Wednesday, November 5, 2008

Rants & ROMinations

The day following PZ's talk at CFI found us back at the Royal Ontario Museum (along with a few additional family members). Aside from just wanting to visit a museum (and see the diamonds exhibit), I wanted to see whether my earlier negative impression of the shiny new Michael Lee-Chen Crystal would hold.

And it's official: I still hate it. So did everyone else in our party. Previous comments on the architecture of the Crystal still hold, only even more so. The damn thing looms angrily over the sidewalk. The corrugated exterior siding is just ugly: stand it all up straight and square, and it would be right at home in any suburban industrial park. Skewing the walls at funny angles doesn't magically make it clever: it just makes it look like a suburban industrial building that's falling down. Inside, the walls lean at crazy angles and cock-eyed pillars shoot through the space.

I toured the paleo galleries again, and got even more annoyed. There is a serious lack of interpretive material to tell the viewer what they're looking at and why it matters. In one display case is a series of Jurassic fossil insects, each one accompanied by a similar modern bug skewered on a pin. They're all nicely identified, but so what? What exactly is this display telling me? Is it about relationships among ancient and modern insects? About insect taphonomy? Or should I take from it the creationist lesson that grasshoppers are still grasshoppers, and they all got buried in the Flood? I have no idea. And across from that there's another case in which dead bugs ancient and modern are jumbled together with no order, identification or explanation at all. And no, the video displays don't replace decent placards: only one party can use them at a time, and I don't see why I should wait in line to see if the TV has the answer to whatever question I have. And speaking of placards: would it be too hard to add a little graphic to each one, showing a schematic of the geological timescale, and a marker saying "this critter comes from here"? That would beat just saying "Jurassic", for those who don't already know that it comes between the Triassic and the Cretaceous (geek that I am, I've known since I was about 8yo -- but my FIL pointed out that he didn't). There's no obvious "path" guiding you through the exhibits, and the overall impression is less of a museum gallery than of a storage room. And how much money did these copper-clad monoliths cost, that might have been spent instead on the displays?But enough kvetching already. It is, at any rate, still a museum full of neat stuff.

That's one mean sardine:

Hey, he's chomping an ammonite! Bad mososaur! Bad!

Poor Bruin here looks a bit disconsolate about all these new-fangled changes to his abode:

This camel on the other hand, just looks smug:

2 comments:

bPer said...

Hi EK,

As you may recall, I also toured the ROM when I was down for PZ Myers' CFI talk. I spent the day Friday at the ROM before heading over to Prof. Moran's private get-together with PZ.

I agree with your observations and criticisms, and would add a few myself.

I found the lack of adequate directions and signage frustrating and annoying, particularly when I only had about 5 hours to devote to the museum. The handout map was way too general and what few static maps that did exist didn't provide enough detail. And as you said, there was no clear path through the exhibits - I got the impression this was just a fancy warehouse for miscellaneous and sundry artifacts that have come their way. It had sort of that chic, sparse "art gallery" feel to it, although at least an art gallery adequately lights its exhibits!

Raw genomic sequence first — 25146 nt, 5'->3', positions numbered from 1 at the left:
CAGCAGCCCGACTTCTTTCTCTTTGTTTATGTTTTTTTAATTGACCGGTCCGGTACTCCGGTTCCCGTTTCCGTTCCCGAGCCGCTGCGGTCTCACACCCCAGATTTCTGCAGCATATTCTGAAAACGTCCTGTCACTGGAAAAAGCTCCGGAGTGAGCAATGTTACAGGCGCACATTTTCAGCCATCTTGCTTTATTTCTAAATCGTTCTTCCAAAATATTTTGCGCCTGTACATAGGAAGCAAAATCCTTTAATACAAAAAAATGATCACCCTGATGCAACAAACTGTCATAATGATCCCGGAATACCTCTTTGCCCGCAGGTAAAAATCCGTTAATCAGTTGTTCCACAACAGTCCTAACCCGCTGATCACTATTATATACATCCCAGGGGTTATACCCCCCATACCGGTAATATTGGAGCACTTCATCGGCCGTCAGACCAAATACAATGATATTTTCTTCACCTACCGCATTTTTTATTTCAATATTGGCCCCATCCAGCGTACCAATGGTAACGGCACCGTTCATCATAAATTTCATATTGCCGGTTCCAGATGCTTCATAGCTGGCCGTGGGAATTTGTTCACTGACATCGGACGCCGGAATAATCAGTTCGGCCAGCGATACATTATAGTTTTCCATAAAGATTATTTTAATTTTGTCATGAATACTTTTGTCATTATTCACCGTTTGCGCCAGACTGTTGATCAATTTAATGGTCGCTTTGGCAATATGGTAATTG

The other thing that really irked me was the lack of water fountains. If I missed a water fountain, it wasn't for lack of looking, and reinforces my point about the abysmal signage. I doubt that I would have been allowed to openly carry a water bottle around with me, and that meant that my only recourse was to travel down to the basement (again, not adequately marked) to the cafeteria and pay for bottled water. Grrr.

Speaking of the cafeteria, I guess I shouldn't be too surprised that I found it disappointing and way over-priced. Captive audience and all that. IIRC, I paid $15 for a poorly-grilled chicken breast, way over-done roast potatoes, a 'salad' made of nothing but salad greens and a puny bottle of OJ.

On the up-side, attendance at the museum was so sparse that I had long stretches of time where I was the only person in the area. I got so used to the peace and quiet that, when I felt annoyance at being disturbed by the occasional tour noisily flying through, I had to remind myself that those people had paid to see the exhibits too and I, with my quiet, slow contemplation of each individual exhibit, was evidently the exception.

Overall, quite a disappointment. Definitely not worth the $22 admission, not by a long-shot. I hope this isn't a trend in museum design!

╬▓Per

signed over your firstborn to post this comment said...

I found that Ideas program I was talking about - the one about museums.
http://www.aam-us.org/pubs/mn/mindfulmuseum.cfm
It seems to me that the ROM has become a poor implementation of the "museum as mausoleum".

It annoys me though that he makes the mistake of equating the architecture with what's happening inside: "Perhaps we want the museum as a metaphor for our larger life, and that’s why we turn to museums that are extravagant, romantic and rococo, like Frank Gehry’s Guggenheim in Bilbao, or the new “crystalline” addition to the Royal Ontario Museum." The outside may look "extravagant, romantic and rococo" (or ugly and pointless, if you ask me), but the museum experience (mausoleum/machine/metaphor/mall) is totally unrelated to the shape of the building or the greebling.